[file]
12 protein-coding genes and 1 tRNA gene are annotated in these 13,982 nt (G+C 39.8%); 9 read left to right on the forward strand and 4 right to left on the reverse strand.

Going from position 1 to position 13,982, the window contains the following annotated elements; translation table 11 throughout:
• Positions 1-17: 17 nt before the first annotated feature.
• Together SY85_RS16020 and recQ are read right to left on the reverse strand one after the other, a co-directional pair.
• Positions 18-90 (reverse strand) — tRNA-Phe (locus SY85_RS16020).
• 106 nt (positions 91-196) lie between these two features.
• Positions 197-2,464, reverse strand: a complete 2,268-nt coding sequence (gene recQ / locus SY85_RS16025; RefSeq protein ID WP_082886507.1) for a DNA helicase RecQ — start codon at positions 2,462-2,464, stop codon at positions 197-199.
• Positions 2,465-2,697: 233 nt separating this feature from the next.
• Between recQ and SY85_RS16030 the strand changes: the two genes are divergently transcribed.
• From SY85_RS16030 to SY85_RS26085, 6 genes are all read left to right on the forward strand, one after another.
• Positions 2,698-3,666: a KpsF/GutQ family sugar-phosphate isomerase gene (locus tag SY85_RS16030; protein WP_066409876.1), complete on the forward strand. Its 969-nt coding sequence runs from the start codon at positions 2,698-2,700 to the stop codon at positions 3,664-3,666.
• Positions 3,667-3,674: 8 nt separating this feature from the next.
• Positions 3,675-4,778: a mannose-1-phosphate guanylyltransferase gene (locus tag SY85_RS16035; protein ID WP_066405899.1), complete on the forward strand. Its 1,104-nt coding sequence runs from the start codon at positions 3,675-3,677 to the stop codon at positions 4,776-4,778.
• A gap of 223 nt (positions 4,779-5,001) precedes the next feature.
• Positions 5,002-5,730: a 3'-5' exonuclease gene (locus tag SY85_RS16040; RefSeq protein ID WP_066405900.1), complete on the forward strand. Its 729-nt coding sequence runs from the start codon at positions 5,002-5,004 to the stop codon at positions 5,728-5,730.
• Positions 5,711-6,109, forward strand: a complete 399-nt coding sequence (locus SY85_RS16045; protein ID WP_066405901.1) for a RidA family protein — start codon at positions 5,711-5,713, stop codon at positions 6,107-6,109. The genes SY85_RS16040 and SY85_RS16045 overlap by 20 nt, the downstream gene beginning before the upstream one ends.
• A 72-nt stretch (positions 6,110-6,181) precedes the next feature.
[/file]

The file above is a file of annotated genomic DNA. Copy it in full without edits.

12 protein-coding genes and 1 tRNA gene are annotated in these 13,982 nt (G+C 39.8%); 9 read left to right on the forward strand and 4 right to left on the reverse strand.

Going from position 1 to position 13,982, the window contains the following annotated elements; translation table 11 throughout:
• Positions 1-17: 17 nt before the first annotated feature.
• Together SY85_RS16020 and recQ are read right to left on the reverse strand one after the other, a co-directional pair.
• Positions 18-90 (reverse strand) — tRNA-Phe (locus SY85_RS16020).
• 106 nt (positions 91-196) lie between these two features.
• Positions 197-2,464, reverse strand: a complete 2,268-nt coding sequence (gene recQ / locus SY85_RS16025; RefSeq protein ID WP_082886507.1) for a DNA helicase RecQ — start codon at positions 2,462-2,464, stop codon at positions 197-199.
• Positions 2,465-2,697: 233 nt separating this feature from the next.
• Between recQ and SY85_RS16030 the strand changes: the two genes are divergently transcribed.
• From SY85_RS16030 to SY85_RS26085, 6 genes are all read left to right on the forward strand, one after another.
• Positions 2,698-3,666: a KpsF/GutQ family sugar-phosphate isomerase gene (locus tag SY85_RS16030; protein WP_066409876.1), complete on the forward strand. Its 969-nt coding sequence runs from the start codon at positions 2,698-2,700 to the stop codon at positions 3,664-3,666.
• Positions 3,667-3,674: 8 nt separating this feature from the next.
• Positions 3,675-4,778: a mannose-1-phosphate guanylyltransferase gene (locus tag SY85_RS16035; protein ID WP_066405899.1), complete on the forward strand. Its 1,104-nt coding sequence runs from the start codon at positions 3,675-3,677 to the stop codon at positions 4,776-4,778.
• A gap of 223 nt (positions 4,779-5,001) precedes the next feature.
• Positions 5,002-5,730: a 3'-5' exonuclease gene (locus tag SY85_RS16040; RefSeq protein ID WP_066405900.1), complete on the forward strand. Its 729-nt coding sequence runs from the start codon at positions 5,002-5,004 to the stop codon at positions 5,728-5,730.
• Positions 5,711-6,109, forward strand: a complete 399-nt coding sequence (locus SY85_RS16045; protein ID WP_066405901.1) for a RidA family protein — start codon at positions 5,711-5,713, stop codon at positions 6,107-6,109. The genes SY85_RS16040 and SY85_RS16045 overlap by 20 nt, the downstream gene beginning before the upstream one ends.
• A 72-nt stretch (positions 6,110-6,181) precedes the next feature.